On Benoit's blog Fiberevolution the Spanish Regulator CMT reacts to mrs. Reding criticizing them for their decision on the Telefonica's fibre network. They rightly state that mrs. Reding is incorrectly accusing them of using a loophole. Ms. Reding has no power over remedies and claiming she should is an abuse of democratic checks and balances. This doesn't mean that CMT shouldn't be questioned on its decision. From what I read of it, I have to disagree with it and point them to Opta's decision on KPN-Reggefiber. But still good call for them and good of them to be blogging.

In the UK the courts have brought down the terminating charges. BT succesfully argued against the height and this got them down to to 4p per minute by 2010/2011. The existance of terminating charges is still baffling from a competition point of view, but it's good to see the European regulators bringing charges down. The Indian regulator meanwhile is complaining about termination rates too. At 0.48 euro cents a minute for a fixed to mobile or mobile to mobile call they are clearly too high. The proposal is to bring them down to 0.16cents per minute. Meanwhile mobile usage has increased from '326 minutes per subscriber per month in October 2003 to 464 at present'. That's 2 times more than in the EU!

I'm also wondering which Dutch ISP's will be found out by Google's new net neutrality labs. Every now and then I hear rumours about shaping taking place. We'll see.

UPC will not fight KPN-Reggefiber-Amsterdam deal

Everybody has written about the KPN-Reggefiber deal already. Webwereld has one new thing to add and that is that UPC will not fight the deal. At least that is what their spokesperson says.They might change their opinion of course, but it doesn't seem likely. They lost the previous round already and there is no indication the city of Amsterdam wouldn't be allowed to do this or for KPN and Reggefiber to get a too big market share.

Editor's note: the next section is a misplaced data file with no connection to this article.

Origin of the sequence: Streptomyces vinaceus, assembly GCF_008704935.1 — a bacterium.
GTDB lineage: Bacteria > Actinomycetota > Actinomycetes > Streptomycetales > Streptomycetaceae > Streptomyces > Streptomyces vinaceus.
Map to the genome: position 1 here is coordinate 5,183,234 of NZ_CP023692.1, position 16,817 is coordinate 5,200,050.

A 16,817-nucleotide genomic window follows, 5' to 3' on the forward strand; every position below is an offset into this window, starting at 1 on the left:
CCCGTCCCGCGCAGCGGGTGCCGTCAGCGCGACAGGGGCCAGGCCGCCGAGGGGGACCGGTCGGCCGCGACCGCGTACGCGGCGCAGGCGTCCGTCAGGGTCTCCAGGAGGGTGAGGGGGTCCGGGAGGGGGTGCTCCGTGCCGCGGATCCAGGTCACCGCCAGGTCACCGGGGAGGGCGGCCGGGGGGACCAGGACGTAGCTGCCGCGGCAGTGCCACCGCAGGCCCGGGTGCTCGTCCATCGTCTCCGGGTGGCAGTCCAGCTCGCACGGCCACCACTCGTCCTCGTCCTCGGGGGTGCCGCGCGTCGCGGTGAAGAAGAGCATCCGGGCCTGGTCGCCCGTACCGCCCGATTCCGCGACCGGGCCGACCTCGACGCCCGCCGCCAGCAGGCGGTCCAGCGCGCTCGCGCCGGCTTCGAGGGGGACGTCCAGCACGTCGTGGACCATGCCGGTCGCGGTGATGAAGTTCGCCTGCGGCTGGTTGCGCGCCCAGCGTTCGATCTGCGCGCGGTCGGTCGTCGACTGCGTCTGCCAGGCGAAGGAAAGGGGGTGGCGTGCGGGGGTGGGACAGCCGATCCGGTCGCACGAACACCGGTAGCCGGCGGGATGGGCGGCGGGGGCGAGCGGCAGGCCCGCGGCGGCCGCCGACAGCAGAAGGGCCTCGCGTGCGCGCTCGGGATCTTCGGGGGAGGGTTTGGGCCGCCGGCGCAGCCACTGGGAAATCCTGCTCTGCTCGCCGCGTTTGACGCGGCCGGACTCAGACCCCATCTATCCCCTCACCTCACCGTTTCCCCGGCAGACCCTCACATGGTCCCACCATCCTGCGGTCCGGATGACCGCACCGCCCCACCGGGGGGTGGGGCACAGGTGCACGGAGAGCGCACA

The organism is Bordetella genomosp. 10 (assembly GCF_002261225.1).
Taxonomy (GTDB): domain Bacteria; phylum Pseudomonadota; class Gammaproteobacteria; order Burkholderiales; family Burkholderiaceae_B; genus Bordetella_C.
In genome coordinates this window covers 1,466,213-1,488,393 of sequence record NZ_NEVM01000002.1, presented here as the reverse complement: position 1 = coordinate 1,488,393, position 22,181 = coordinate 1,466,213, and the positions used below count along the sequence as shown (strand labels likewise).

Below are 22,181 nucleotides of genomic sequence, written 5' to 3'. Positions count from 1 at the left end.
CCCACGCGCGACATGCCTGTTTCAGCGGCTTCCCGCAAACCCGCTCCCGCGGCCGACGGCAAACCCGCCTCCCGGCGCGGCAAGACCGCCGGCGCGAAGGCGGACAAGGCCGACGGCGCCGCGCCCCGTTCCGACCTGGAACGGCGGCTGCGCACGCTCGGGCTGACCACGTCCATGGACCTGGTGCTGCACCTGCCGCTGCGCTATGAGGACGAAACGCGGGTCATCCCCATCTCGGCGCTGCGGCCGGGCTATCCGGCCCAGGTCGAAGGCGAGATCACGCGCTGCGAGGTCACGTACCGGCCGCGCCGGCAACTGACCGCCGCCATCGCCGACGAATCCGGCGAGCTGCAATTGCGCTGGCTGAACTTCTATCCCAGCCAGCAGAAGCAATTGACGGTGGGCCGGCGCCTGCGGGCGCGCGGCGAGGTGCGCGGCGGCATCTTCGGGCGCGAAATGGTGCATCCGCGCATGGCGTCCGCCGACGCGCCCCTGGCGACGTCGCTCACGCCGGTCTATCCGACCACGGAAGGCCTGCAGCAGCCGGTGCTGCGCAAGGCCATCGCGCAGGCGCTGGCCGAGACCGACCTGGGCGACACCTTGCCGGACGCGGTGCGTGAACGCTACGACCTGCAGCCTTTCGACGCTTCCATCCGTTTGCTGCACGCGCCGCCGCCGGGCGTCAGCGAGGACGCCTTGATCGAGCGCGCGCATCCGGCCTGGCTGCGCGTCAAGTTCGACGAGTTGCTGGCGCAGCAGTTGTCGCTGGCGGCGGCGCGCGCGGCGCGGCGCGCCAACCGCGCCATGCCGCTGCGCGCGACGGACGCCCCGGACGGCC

UPC however isn't going down without a fight. Their margins are great (after the almost bankruptcy a couple of years ago), so they have some space to fight KPN. Furthermore their current offer looks very appealing. I'll take some time later to have a shootout between KPN Glasvezel and UPC.

Tuesday, 3 February 2009

Internet religious zealot? moi?

Simon Torrance of Telco 2 just called me an "internet religious zealot". Yup. Moi. :-) Oh well....

It was a very interesting reaction to a comment I made on the Telco 2.0 blog. I had reacted to an article and online video in which Andrew Bud of Mblox presented "sending party pays", as a new business model. His argument was that it would solve many of the problems the mobile industry has with data costs, if the sender of the data was charged instead of the user requesting the data.  My main point was that it was an interesting business model for ringtone type content. I didn't feel that it was a cure for all the problems described, mostly because of the effect of termination costs. The internet doesn't use sending party pays for this reason. It uses a model called peering and transit.